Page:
Offering a "differentiated digitally connected seamless" shopping experience today will entail: brick and mortar retailers looking at leveraging location based services to offer a more contextualized, and personalized in-store experience. E-tailers can explore the possibility of offering virtual grocery stores, and contextualized basket building features to match the in-store experiences offered by a brick-and-mortar retailer. In my opinion, some of the key capabilities [see Figure 4] emerging for grocery players today are:
Grocery Image_6.jpg

Given the relative economics of grocery business, offering a right combination of click-and-collect and home delivery models that "seamlessly" integrates with a "differentiated digitally connected shopping" experience will be the key to position the grocery retailers for success ahead. Grocery retailers to realize this first will continue to stay relevant to take it all.

As traditional retailers build upon their omni-channel capabilities to be more "online-like" and e-tailers continue to expand their offerings to be more "store-like", it will be interesting to see who wins in this unclaimed territory. Whom do you think will win? 

To know more about trends in online grocery and how you can leverage various innovative technologies to provide a seamless and truly engaging customer experience, meet our experts at Retail's Big Show 2015 (Jan 11-13, 2015). Schedule a meeting now. Visit

[1] U.S Grocery Shopper Trends 2012 - Executive Summary by FMI:

[2] Online grocery winners emerging - A Report by Bank of America Merrill Lynch


High degree of quantitative analysis and thought provoking insights Gaurav.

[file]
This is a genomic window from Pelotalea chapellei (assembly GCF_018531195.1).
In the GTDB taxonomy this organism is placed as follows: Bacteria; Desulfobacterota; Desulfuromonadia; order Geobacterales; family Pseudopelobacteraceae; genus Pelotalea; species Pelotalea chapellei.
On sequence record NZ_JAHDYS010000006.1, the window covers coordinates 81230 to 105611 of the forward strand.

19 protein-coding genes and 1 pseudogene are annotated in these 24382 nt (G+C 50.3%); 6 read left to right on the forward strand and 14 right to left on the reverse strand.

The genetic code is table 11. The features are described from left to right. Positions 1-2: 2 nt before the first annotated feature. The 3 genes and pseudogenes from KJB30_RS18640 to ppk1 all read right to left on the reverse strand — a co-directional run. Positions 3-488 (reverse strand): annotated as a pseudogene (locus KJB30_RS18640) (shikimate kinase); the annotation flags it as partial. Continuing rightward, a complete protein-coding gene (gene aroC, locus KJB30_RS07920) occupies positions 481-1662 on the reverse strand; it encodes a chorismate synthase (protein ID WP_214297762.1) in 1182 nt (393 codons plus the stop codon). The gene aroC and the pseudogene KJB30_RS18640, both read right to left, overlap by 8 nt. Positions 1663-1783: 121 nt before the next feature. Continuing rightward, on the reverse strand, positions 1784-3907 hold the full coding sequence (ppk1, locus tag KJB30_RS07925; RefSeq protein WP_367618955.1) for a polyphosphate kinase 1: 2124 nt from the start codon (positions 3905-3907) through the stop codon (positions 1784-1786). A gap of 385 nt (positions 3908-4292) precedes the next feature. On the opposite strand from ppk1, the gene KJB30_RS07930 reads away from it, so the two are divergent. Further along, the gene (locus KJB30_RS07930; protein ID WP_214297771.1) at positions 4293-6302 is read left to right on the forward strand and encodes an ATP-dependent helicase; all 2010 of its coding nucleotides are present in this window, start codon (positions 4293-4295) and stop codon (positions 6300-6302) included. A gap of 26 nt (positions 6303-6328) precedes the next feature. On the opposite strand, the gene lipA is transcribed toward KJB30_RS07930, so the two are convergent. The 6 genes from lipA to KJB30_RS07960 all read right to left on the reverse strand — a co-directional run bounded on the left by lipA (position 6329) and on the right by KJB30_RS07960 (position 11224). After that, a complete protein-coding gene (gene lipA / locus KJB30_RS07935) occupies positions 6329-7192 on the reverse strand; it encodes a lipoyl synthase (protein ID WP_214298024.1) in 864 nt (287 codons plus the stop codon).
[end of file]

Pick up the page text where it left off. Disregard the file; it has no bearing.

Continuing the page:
Inspired by your blog, I tried to find more on the topic.

Favourable points &(Possible future action to not lose on market share):
customer loyalty in place ( need to reinforce),
supply chain in place ( need to innovate and cut all possible costs)
Reaping the investment in warehouses ( need to collaboration with 3pl warehouse)
Reliable relationships with transaportation service providers ( Need to innovate on long term partnerships terms)


Favourable points &(Possible future action to not lose on market share):
can directly jump to marketplace model with not very significant initial investments (have to be wary of law of the land.Legality of inventory model vs marketplace model)
Rely on data analytics services available in markets and get demographic insights and needs of customers.(Need to have a clear strategy to target the segment)

Both categories seem to be trying to retain their respective favourable points and keen to be adapting the favourable points of the other.

Essentially retailers and etailers seems to be converging to a hybrid model,which can become sustainable after a lot of experimentation.

While etailers would try to become more aware of the customer profiles via context based services, data analytics and other technolgies, they will only try to become similiar to the traditional retailers who have enjoyed personalised touch, relationships with the customers.
The traditional retailers would try to focus on "shape up or ship out" and will invariably embrace technology to realise the lean- cost gains which Etailers enjoy.

Rajat Pawar